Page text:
The relaxation of restrictions for tourists entering the US has seen a sharp rise in scheduled flights and bookings from the UK and Europe, according to data.
US restrictions on international travel were relaxed from today (November 8) following confirmation that fully-vaccinated visitors from the UK and EU on October 15.
Travel data and analytics firm Cirium compared scheduled flights in November against last month, showing 928,559 seats available on 3,688 flights between the UK and US compared with 771,587 seats on 3,041 flights in October – a 21% increase.
However, available seats on transatlantic routes this month are less than half the number in November 2019, when there were 1,954,700 seats on 7,159 flights between the UK and US.
British Airways is operating 1,697 flights this month, Virgin Atlantic 634, American Airlines 632, United Airlines 400, and Delta Air Lines 205.
There are 730 flights scheduled between Heathrow and New York JFK, making it the busiest route this month, more than double the next busiest, which is Heathrow to/from Los Angeles LAX which has 318 flights scheduled. There are also 238 services between Heathrow and Chicago, 230 between Heathrow and Washington Dulles, a further 230 between Heathrow and Miami, and 228 between Heathrow and Boston, according to Cirium.
Across Europe, there are 1,824,283 one-way seats to the US this month on 6,605 flights, compared with the 3,136,199 seats on 11,287 flights in November 2019. This represents a 42% drop in seats and 41% drop in the number of flights.
Heathrow has the most departures to the US, with 1,753 flights scheduled, followed by Paris Charles de Gaulle (755 flights), Frankfurt (745), Amsterdam (563) and Istanbul (372).
Rachel Humphries, Cirium’s director of communications, said the figures show airlines are “already ramping up transatlantic travel”.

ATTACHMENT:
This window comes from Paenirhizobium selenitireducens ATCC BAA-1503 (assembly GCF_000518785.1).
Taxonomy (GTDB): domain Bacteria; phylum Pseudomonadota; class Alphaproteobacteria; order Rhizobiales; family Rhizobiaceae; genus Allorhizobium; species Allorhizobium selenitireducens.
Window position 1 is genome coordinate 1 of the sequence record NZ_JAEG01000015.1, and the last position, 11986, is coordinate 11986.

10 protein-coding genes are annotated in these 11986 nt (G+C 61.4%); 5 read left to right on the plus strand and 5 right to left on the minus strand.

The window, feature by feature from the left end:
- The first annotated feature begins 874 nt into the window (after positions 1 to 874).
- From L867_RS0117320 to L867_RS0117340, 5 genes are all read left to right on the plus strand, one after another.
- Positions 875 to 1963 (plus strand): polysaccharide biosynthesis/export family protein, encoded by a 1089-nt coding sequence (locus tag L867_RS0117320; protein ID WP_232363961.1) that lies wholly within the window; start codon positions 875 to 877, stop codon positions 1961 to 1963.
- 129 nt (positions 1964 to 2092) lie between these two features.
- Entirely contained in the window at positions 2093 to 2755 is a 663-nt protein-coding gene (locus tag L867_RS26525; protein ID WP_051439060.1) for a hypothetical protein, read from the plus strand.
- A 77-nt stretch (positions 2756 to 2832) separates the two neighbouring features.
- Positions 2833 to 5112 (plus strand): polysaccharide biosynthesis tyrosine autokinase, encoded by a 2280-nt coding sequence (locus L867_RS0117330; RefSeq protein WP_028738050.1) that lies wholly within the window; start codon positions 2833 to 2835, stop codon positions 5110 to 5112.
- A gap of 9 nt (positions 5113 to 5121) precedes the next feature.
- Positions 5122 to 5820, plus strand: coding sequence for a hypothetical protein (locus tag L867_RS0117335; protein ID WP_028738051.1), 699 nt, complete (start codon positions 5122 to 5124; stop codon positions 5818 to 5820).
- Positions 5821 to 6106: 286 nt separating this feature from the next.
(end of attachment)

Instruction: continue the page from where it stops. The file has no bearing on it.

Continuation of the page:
She added: “Although November 2021 transatlantic flights are still 49% down compared to November 2019, it’s a positive sign that UK/US flights are increasing month-over month.”
Abta said 18% of people who plan to holiday abroad hope to travel to the US over the next year – making it the second most popular destination UK holidaymakers say they plan to travel to.
Chief executive Mark Tanzer said: “The reopening of travel to the US is a very welcome development.
“Pre-pandemic figures show that 4.8 million UK travellers visited the destination in 2019, drawn by vibrant cities, national parks and entertainment venues, with New York and Florida among the most popular destinations.
“The USA is also a destination where people go to study, visit friends and relatives and do business. The reconnecting of the USA and UK is a significant step in the recovery of international travel, helping to re-establish vital trade links which are so vital to the delivery of the Government’s ambition to build a truly Global Britain.”
Global distribution system (GDS) Travelport said its data showed UK travellers have been the most keen to visit the US.
It reported that US-bound flights from the UK were searched more than US-bound flights from all other European countries combined in the 24 hours following the September 20 announcement that fully-vaccinated travellers from the UK and EU would be allowed to enter the US from ‘early November‘. UK travellers searched more than 1.4 million flights from London to New York in the period.
Bookings followed a similar trend, said Travelport, with more US-bound flights from the UK booked than those from Germany, Italy, Spain, France, the Netherlands, Ireland, Switzerland and Denmark combined.